I have always been a chameleon always just blended in. Often I go unnoticed unless it comes to wit then I stand out. I cannot comfortably accept a compliment. But let someone compliment my daughter and I ham it up. She is pretty and I tell her so. I linger in my past wishing someone reminded me how beautiful I was like my sis Jazz. Everyone always raved how pretty she was. I write this out of hurt not jealousy. She is the reason I truly believe dark skin is so beautiful. At times it was more celebrated than light or brown skin. My mother is a beautiful shade of dark chocolate. Sometimes I’d wish I was too. At times I forget the struggles of others because I am consumed by their beauty.

I am obsessed with beautiful women. Longing to look like them. I am not content with my caramel complexion as much as I would like others to believe. I just want to be careful with my daughter I want to embrace her beauty as much as her brains. The brains more than anything I don’t need a beautiful bubble. I want to know I don’t love her anymore or any less because of her lighter hue.

Reading that article taught me I am so accepting of others but not of myself. What a sad state of affairs! It is time to learn to love me and all that I come with.

Do you struggle with colorism? Does colorism define you? Share your thoughts below.


7 thoughts on “The Sting of Colorism

  1. Not necessarily.Though I sometimes think a lighter skin colour would have made me more likeable.Nevertheless,I’ve learnt not to attach too much of my self-worth to those things we see,so that if I don’t “match up” to them then I don’t allow it to bother me.I think I’ll call it, “My Colourless Approach” 🙂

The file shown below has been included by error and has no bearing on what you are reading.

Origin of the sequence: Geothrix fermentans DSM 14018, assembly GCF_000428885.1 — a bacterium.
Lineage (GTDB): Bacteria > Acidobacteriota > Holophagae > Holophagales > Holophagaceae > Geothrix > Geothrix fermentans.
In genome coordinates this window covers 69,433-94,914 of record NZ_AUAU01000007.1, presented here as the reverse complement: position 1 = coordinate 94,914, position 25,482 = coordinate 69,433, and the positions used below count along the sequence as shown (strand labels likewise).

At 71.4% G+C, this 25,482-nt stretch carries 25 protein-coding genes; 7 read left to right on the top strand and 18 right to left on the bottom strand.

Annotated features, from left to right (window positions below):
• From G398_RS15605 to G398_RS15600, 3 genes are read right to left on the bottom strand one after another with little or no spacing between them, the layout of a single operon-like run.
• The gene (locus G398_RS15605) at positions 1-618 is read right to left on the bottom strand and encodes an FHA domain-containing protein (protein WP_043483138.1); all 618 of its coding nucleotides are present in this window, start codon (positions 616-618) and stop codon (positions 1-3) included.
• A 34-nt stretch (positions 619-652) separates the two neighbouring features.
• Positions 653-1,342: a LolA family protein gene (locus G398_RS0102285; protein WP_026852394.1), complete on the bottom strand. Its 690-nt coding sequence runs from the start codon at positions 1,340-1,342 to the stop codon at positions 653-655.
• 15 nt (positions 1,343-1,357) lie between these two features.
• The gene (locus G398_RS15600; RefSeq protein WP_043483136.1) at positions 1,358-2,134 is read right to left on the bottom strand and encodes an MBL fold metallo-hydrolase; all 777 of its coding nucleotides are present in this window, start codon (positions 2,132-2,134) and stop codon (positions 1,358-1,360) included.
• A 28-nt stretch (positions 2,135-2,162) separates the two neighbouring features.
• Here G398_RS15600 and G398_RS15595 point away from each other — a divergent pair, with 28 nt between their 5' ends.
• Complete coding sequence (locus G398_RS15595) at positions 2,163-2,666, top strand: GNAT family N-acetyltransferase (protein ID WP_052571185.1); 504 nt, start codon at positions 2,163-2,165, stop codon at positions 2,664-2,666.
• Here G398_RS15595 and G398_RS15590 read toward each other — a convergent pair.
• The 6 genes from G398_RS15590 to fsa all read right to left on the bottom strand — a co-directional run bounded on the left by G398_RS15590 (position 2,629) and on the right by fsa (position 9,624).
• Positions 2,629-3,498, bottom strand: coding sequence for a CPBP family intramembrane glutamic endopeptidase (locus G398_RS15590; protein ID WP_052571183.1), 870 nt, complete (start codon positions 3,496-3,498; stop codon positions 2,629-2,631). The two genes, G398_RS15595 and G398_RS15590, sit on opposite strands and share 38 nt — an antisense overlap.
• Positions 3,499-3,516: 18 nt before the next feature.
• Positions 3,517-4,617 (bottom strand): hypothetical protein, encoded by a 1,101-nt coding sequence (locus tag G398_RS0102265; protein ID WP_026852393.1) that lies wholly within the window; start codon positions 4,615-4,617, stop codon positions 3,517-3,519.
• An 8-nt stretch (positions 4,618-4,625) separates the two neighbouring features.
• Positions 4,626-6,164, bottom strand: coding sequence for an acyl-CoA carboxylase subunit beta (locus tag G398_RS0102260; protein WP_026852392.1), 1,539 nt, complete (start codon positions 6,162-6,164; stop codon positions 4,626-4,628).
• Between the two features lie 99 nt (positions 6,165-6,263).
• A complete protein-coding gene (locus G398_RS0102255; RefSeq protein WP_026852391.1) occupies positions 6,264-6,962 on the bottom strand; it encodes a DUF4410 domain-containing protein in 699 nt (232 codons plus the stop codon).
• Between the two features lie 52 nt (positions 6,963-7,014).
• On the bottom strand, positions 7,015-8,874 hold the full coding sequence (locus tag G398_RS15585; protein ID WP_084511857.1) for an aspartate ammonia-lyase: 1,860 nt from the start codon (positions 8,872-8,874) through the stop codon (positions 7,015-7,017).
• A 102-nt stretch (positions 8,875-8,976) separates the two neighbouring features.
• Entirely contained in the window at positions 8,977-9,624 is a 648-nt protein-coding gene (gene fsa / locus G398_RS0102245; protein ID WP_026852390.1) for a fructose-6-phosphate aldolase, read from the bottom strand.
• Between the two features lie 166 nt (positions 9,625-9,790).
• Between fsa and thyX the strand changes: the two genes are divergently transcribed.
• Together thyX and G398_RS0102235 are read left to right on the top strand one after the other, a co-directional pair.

2. A few wks back while walking home from the local Rite Aid, I had a guy stop his car to talk to me. I was flattered because he held up traffic and I looked a mess. I had on ashy black sweats and just wasn’t on my shit.

    After we exchanged numbers and he called we talked. He revealed that he only wanted to talk to me because of the color of my skin…my light skin. I was like dude seriously? he flat out said yes….what guy doesn’t look good with a light skin gurl on their arm. I was turned off…

    it hurt to know that at that point if I wasn’t lightskin he wouldn’t have approached me…

    I am who I am regardless of my compelxion.

  3. It’s true, and probably because the media portrayed the lighter skinned woman to be more beautiful and acceptable than her darker sista. I recall times during my childhood where nearly every TV show starring black actors and actresses included lighter complexions.

    Nowadays, it doesn’t occur as much, but the effects of the Willie Lynch Letter runs deep in the hearts and minds of our people.

    I remember when I too considered “redbones” as the epitome of beauty. Once I left high school and entered college I stood corrected. Beauty comes in all shades and colors.

    Good read.

  4. This hit so close to home for me. I am the darkest of all of my family and as far back as I could remember I’ve always caught some type of hell because of it. No one wanted to get pass what they saw on the outside to know the person on the inside. I still struggle with letting go of these issues but I am learning that despite what others think, I am more than just the tone of my skin.